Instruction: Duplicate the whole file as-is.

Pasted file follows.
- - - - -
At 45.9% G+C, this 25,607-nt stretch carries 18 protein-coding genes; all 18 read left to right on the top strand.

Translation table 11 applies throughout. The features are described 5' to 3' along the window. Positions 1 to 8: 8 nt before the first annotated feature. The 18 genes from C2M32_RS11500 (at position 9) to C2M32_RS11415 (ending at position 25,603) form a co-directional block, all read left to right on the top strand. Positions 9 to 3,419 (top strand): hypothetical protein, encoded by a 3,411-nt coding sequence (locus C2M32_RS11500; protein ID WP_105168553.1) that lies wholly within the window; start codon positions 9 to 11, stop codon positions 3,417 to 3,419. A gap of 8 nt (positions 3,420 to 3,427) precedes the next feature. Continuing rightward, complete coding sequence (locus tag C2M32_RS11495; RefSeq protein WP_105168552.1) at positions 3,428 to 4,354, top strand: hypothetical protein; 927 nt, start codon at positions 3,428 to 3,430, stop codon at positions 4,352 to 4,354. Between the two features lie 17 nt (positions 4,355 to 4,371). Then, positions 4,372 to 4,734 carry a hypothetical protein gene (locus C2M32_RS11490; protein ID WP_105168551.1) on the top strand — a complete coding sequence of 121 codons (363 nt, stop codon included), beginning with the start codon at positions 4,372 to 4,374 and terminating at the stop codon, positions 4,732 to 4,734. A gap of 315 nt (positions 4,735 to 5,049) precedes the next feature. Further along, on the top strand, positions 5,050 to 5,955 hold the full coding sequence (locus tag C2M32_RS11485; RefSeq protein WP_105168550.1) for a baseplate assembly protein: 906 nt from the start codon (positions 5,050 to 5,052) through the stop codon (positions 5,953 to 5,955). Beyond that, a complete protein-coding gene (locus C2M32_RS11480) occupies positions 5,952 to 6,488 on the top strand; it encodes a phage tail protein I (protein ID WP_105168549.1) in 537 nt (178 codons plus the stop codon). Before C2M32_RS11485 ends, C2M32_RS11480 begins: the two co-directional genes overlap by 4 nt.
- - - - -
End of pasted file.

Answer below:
At 45.9% G+C, this 25,607-nt stretch carries 18 protein-coding genes; all 18 read left to right on the top strand.

Translation table 11 applies throughout. The features are described 5' to 3' along the window. Positions 1 to 8: 8 nt before the first annotated feature. The 18 genes from C2M32_RS11500 (at position 9) to C2M32_RS11415 (ending at position 25,603) form a co-directional block, all read left to right on the top strand. Positions 9 to 3,419 (top strand): hypothetical protein, encoded by a 3,411-nt coding sequence (locus C2M32_RS11500; protein ID WP_105168553.1) that lies wholly within the window; start codon positions 9 to 11, stop codon positions 3,417 to 3,419. A gap of 8 nt (positions 3,420 to 3,427) precedes the next feature. Continuing rightward, complete coding sequence (locus tag C2M32_RS11495; RefSeq protein WP_105168552.1) at positions 3,428 to 4,354, top strand: hypothetical protein; 927 nt, start codon at positions 3,428 to 3,430, stop codon at positions 4,352 to 4,354. Between the two features lie 17 nt (positions 4,355 to 4,371). Then, positions 4,372 to 4,734 carry a hypothetical protein gene (locus C2M32_RS11490; protein ID WP_105168551.1) on the top strand — a complete coding sequence of 121 codons (363 nt, stop codon included), beginning with the start codon at positions 4,372 to 4,374 and terminating at the stop codon, positions 4,732 to 4,734. A gap of 315 nt (positions 4,735 to 5,049) precedes the next feature. Further along, on the top strand, positions 5,050 to 5,955 hold the full coding sequence (locus tag C2M32_RS11485; RefSeq protein WP_105168550.1) for a baseplate assembly protein: 906 nt from the start codon (positions 5,050 to 5,052) through the stop codon (positions 5,953 to 5,955). Beyond that, a complete protein-coding gene (locus C2M32_RS11480) occupies positions 5,952 to 6,488 on the top strand; it encodes a phage tail protein I (protein ID WP_105168549.1) in 537 nt (178 codons plus the stop codon). Before C2M32_RS11485 ends, C2M32_RS11480 begins: the two co-directional genes overlap by 4 nt.